The New York Post recently reported that while conducting research for his book “Rescuing Da Vinci,” Edsel had stumbled upon an archival photo of one of the paintings, “Saint Justa,” which is a 1665 masterpiece by Bartolomé Esteban Murillo. The photo showed the painting sitting in a house in Buxheim, Germany, along with other treasures that had been looted by the Nazis.
And in 2006 the same painting appeared to be hanging in Southern Methodist University’s Meadows Museum. Along with the “Saint Justa’s” companion painting, “Saint Rufina,” which had illegally come into German possession during the war as well, the Post explained.
Officials contacted by Edsel were certainly surprised to learn of the paintings’ potentially shady past, so they allowed Edsel to have a private viewing.
When Edsel flipped over “Saint Justa,” he found the smoking gun — a barely legible code was written on the frame by the Germans. Thus was done so, according to the Post, to catalog what had been looted. The notation read “R1171,” indicating that this was the 1,171st object taken from the Rothschilds, a wealthy Parisian banking family from whom the Nazis had confiscated more than 6,000 valuable pieces of art.
“It was a pretty astonishing moment,” Edsel told the Post.
In the end, the Murillo works may turn out to have been acquired legally. The paintings were acquired by the museum acquired as gifts in 1972 and the Post suggested that they could have been returned to the Rothschilds after the war and then subsequently, and legally, been sold legally by the family. Documentation showing the exact chain of events, however, is missing, according to the Post, so that mystery will remain unsolved at this time.
Even though World War II has long since ended, one battle continues to this day: the fight to find and repatriate stolen art. As the Post explained, hundreds of thousands of works remain missing, and people are still actively looking for them even now, all these years later.
The Monuments, Fine Arts, and Archives program, better known as the Monuments Men, was created in 1943 “to help protect Europe’s cultural bounty during the war,” the Post reported. “The Allied group was a mix of soldiers and commissioned scholars, including museum directors, art historians and architects, who risked life and limb to find and return priceless treasures to their rightful owners.”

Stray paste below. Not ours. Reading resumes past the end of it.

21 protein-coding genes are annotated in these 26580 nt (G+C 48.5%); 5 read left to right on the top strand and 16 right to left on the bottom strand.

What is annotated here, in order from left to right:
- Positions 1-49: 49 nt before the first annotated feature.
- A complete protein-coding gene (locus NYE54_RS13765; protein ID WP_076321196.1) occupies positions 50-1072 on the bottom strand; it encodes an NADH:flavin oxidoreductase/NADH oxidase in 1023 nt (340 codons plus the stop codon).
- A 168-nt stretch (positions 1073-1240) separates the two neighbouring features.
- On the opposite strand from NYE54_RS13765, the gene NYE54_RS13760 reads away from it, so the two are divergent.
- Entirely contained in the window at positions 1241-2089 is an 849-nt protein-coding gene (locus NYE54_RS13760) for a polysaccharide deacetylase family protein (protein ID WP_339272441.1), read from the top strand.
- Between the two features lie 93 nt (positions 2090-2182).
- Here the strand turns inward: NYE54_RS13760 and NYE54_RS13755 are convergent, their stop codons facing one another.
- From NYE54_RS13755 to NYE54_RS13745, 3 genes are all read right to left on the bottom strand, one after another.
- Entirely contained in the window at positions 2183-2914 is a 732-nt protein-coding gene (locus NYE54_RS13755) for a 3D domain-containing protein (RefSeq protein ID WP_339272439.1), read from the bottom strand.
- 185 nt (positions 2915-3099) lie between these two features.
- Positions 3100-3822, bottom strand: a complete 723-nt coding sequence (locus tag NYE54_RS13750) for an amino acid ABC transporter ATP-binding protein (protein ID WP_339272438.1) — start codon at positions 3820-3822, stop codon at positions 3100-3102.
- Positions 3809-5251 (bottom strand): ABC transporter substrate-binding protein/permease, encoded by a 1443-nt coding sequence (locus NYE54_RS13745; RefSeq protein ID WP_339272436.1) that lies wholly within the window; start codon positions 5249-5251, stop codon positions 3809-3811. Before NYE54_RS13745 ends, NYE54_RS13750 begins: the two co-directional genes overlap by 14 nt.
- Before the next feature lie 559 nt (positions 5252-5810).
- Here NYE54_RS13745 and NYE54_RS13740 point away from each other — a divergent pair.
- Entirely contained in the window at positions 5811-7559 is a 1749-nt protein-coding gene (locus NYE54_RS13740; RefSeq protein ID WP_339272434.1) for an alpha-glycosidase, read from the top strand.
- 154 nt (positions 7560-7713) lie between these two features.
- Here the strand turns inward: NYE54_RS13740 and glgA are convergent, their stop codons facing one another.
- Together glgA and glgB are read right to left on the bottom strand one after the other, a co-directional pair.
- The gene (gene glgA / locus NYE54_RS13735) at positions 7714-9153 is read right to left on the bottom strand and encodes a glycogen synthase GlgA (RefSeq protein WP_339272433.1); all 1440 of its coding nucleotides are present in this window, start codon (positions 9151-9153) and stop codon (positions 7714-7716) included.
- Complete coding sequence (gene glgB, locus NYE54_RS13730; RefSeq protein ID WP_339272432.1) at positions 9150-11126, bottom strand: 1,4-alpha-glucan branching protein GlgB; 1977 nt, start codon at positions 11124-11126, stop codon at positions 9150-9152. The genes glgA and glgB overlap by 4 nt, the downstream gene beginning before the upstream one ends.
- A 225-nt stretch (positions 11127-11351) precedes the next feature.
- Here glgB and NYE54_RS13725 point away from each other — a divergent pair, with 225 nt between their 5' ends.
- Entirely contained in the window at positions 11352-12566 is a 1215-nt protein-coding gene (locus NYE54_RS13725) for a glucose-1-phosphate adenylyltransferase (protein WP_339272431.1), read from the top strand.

Their story is the backbone for “The Monuments Men,” directed by George Clooney and opening Friday. Clooney, Matt Damon, Jean Dujardin, Bill Murray, Bob Balaban and John Goodman star as the art hunters.
The Nazis looted millions of objects from museums and homes across Europe, and hid the booty in country estates or deep in salt mines to protect them from bombs. According to the Post, Hitler planned to build a grand museum in Linz that would display the plunder.
Before their official mission ended in 1951, the Monuments Men oversaw the return of some 5 million stolen objects to their rightful owners. Many more, however, vanished, presumably making their way home with soldiers or being sold illegally.
As a tribute to the real-life soldiers and in order to continue their work, Edsel founded the Monuments Men Foundation in 2007. The not-for-profit group continues to search for lost works and to educate the public.
“This is about banging the pots and pans to alert people to be looking in their attics and basements,” Edsel says. “These things might have come home with a soldier, sometimes innocently enough.”
Last year, Edsel even helped to recover eight 400-year-old books that had been taken from a Naples library. An American soldier had picked them up as souvenirs and always felt bad about it, so he attempted to give them back.
“He died about two weeks after that,” Edsel told the Post. “It was like he lived long enough to see them returned.”
And more artwork is certainly out there, whether it is ever recovered or not. In a February 2012 bust unrelated to the Monuments Men, “German customs officers stumbled upon a massive stash of some 1,400 works of art, including paintings stolen by the Nazis, hidden in a Munich apartment,” the Post reported.
In related news, New York’s Sotheby’s held a sale January 30 of four works recovered by the Monuments Men.
“Like many of the treasures looted during World War II, the present works came from celebrated European collections and two were even selected by Hitler’s deputy and Luftwaffe Chief, Hermann Göring, for his personal collection. The paintings still bear the traces of the Nazi’s collecting and documenting process and the information preserved by the Monuments Men at the time of recovery has helped to restore the history of the works during the war,” Sotheby’s said in a press release.